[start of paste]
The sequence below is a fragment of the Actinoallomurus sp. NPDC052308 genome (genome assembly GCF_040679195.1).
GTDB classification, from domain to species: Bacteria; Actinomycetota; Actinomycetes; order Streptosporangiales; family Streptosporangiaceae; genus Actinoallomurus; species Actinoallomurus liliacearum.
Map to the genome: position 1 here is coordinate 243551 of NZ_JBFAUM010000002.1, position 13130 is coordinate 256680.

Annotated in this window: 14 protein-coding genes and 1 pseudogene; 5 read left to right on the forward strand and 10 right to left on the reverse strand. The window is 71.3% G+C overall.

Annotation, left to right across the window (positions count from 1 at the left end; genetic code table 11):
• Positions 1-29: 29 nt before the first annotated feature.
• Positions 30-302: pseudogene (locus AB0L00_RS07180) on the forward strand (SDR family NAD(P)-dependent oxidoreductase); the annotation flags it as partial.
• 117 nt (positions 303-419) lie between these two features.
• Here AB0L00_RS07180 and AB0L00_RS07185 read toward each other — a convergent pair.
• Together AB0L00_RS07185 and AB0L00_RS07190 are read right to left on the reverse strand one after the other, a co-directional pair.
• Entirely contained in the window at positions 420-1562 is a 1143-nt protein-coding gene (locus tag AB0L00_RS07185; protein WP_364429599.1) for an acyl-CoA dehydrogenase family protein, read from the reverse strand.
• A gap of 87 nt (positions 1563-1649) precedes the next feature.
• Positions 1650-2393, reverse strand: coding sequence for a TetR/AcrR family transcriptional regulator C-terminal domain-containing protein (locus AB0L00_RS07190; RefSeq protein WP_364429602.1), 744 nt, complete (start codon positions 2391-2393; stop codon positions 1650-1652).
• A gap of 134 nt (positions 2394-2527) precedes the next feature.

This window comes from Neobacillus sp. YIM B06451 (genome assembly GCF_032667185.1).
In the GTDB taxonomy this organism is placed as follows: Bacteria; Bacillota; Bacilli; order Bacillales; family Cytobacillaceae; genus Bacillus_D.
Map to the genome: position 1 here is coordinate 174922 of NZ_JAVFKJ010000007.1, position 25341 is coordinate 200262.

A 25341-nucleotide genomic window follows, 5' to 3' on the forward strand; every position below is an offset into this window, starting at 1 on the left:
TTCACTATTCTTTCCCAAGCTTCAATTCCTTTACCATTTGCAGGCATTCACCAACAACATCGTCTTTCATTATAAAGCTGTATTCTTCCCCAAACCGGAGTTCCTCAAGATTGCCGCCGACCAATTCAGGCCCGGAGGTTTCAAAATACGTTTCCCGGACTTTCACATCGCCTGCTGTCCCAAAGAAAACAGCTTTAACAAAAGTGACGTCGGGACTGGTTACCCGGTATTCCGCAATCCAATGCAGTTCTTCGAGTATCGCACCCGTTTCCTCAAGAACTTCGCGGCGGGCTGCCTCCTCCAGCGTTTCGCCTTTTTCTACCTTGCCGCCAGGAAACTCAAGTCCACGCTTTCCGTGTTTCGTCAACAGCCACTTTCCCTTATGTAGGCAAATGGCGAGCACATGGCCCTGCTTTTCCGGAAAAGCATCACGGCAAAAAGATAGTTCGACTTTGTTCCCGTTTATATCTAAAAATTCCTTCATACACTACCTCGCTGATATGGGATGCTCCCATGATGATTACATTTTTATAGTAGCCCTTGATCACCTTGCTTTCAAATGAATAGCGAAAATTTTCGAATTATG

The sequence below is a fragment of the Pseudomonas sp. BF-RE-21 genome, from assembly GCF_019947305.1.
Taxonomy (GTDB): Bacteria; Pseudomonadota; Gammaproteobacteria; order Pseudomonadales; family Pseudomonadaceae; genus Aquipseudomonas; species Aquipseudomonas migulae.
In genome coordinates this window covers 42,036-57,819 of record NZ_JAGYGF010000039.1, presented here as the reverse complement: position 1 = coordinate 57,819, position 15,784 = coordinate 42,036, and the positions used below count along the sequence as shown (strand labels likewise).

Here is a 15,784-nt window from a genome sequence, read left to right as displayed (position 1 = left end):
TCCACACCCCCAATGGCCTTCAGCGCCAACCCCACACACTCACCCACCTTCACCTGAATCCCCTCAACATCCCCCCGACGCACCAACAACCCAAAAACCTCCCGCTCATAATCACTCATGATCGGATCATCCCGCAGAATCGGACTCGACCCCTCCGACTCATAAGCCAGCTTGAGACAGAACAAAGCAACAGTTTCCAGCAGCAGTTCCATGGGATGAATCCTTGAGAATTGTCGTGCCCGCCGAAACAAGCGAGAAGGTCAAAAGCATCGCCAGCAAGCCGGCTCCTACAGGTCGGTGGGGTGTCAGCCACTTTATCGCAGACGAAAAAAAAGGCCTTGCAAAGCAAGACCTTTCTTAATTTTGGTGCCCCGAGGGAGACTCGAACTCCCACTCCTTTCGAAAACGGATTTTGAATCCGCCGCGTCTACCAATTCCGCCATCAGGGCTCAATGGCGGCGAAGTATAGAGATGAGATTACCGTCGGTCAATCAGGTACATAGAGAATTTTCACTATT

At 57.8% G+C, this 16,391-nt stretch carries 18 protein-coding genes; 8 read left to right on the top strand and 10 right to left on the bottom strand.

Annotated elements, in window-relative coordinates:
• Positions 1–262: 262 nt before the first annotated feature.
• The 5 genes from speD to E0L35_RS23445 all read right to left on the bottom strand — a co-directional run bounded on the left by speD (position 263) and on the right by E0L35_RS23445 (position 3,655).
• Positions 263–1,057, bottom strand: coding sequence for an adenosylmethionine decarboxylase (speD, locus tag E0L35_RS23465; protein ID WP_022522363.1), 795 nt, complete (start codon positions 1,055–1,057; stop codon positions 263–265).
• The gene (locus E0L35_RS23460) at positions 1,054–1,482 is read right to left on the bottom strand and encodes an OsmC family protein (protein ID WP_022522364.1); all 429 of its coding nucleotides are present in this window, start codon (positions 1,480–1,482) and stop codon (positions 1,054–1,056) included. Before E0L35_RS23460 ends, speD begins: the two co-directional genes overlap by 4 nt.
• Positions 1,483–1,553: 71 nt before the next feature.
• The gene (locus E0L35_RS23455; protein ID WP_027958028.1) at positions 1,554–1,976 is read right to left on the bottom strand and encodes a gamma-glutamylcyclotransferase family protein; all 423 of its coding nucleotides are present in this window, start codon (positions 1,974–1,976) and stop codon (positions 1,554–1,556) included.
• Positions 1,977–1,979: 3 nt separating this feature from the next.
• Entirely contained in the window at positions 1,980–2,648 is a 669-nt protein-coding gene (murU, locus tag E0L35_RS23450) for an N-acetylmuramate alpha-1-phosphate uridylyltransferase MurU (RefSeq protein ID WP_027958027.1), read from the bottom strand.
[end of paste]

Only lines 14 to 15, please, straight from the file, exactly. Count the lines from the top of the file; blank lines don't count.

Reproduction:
• A gap of 134 nt (positions 2394-2527) precedes the next feature.

This window comes from Neobacillus sp. YIM B06451 (genome assembly GCF_032667185.1).